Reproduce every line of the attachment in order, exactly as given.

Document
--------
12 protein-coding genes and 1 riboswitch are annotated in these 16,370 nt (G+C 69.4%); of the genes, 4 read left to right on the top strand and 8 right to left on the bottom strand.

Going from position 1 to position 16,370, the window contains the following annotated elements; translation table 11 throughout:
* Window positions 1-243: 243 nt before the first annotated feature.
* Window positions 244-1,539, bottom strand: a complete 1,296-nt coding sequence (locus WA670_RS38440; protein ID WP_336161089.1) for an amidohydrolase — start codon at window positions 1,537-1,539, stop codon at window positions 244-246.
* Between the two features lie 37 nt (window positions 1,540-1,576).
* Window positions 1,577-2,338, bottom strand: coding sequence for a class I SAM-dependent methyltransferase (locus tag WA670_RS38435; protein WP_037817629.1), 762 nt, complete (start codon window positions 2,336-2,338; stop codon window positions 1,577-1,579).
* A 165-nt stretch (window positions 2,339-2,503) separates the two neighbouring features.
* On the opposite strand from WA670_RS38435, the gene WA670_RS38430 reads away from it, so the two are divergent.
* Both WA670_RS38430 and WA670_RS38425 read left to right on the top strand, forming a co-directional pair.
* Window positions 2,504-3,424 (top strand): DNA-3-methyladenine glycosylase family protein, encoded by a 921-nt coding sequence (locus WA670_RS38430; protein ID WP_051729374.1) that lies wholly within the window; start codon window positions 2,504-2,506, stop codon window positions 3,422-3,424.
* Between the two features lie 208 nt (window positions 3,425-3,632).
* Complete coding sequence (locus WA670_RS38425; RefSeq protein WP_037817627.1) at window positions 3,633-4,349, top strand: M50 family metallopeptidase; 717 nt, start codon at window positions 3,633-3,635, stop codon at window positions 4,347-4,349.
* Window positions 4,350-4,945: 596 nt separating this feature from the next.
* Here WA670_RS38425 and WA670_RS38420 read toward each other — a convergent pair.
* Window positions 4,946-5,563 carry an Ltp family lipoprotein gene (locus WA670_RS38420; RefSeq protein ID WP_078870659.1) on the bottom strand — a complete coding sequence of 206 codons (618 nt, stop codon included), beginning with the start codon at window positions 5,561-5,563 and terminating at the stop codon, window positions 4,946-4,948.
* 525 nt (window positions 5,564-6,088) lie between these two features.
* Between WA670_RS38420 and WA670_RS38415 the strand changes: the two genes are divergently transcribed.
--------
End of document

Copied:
12 protein-coding genes and 1 riboswitch are annotated in these 16,370 nt (G+C 69.4%); of the genes, 4 read left to right on the top strand and 8 right to left on the bottom strand.

Going from position 1 to position 16,370, the window contains the following annotated elements; translation table 11 throughout:
* Window positions 1-243: 243 nt before the first annotated feature.
* Window positions 244-1,539, bottom strand: a complete 1,296-nt coding sequence (locus WA670_RS38440; protein ID WP_336161089.1) for an amidohydrolase — start codon at window positions 1,537-1,539, stop codon at window positions 244-246.
* Between the two features lie 37 nt (window positions 1,540-1,576).
* Window positions 1,577-2,338, bottom strand: coding sequence for a class I SAM-dependent methyltransferase (locus tag WA670_RS38435; protein WP_037817629.1), 762 nt, complete (start codon window positions 2,336-2,338; stop codon window positions 1,577-1,579).
* A 165-nt stretch (window positions 2,339-2,503) separates the two neighbouring features.
* On the opposite strand from WA670_RS38435, the gene WA670_RS38430 reads away from it, so the two are divergent.
* Both WA670_RS38430 and WA670_RS38425 read left to right on the top strand, forming a co-directional pair.
* Window positions 2,504-3,424 (top strand): DNA-3-methyladenine glycosylase family protein, encoded by a 921-nt coding sequence (locus WA670_RS38430; protein ID WP_051729374.1) that lies wholly within the window; start codon window positions 2,504-2,506, stop codon window positions 3,422-3,424.
* Between the two features lie 208 nt (window positions 3,425-3,632).
* Complete coding sequence (locus WA670_RS38425; RefSeq protein WP_037817627.1) at window positions 3,633-4,349, top strand: M50 family metallopeptidase; 717 nt, start codon at window positions 3,633-3,635, stop codon at window positions 4,347-4,349.
* Window positions 4,350-4,945: 596 nt separating this feature from the next.
* Here WA670_RS38425 and WA670_RS38420 read toward each other — a convergent pair.
* Window positions 4,946-5,563 carry an Ltp family lipoprotein gene (locus WA670_RS38420; RefSeq protein ID WP_078870659.1) on the bottom strand — a complete coding sequence of 206 codons (618 nt, stop codon included), beginning with the start codon at window positions 5,561-5,563 and terminating at the stop codon, window positions 4,946-4,948.
* 525 nt (window positions 5,564-6,088) lie between these two features.
* Between WA670_RS38420 and WA670_RS38415 the strand changes: the two genes are divergently transcribed.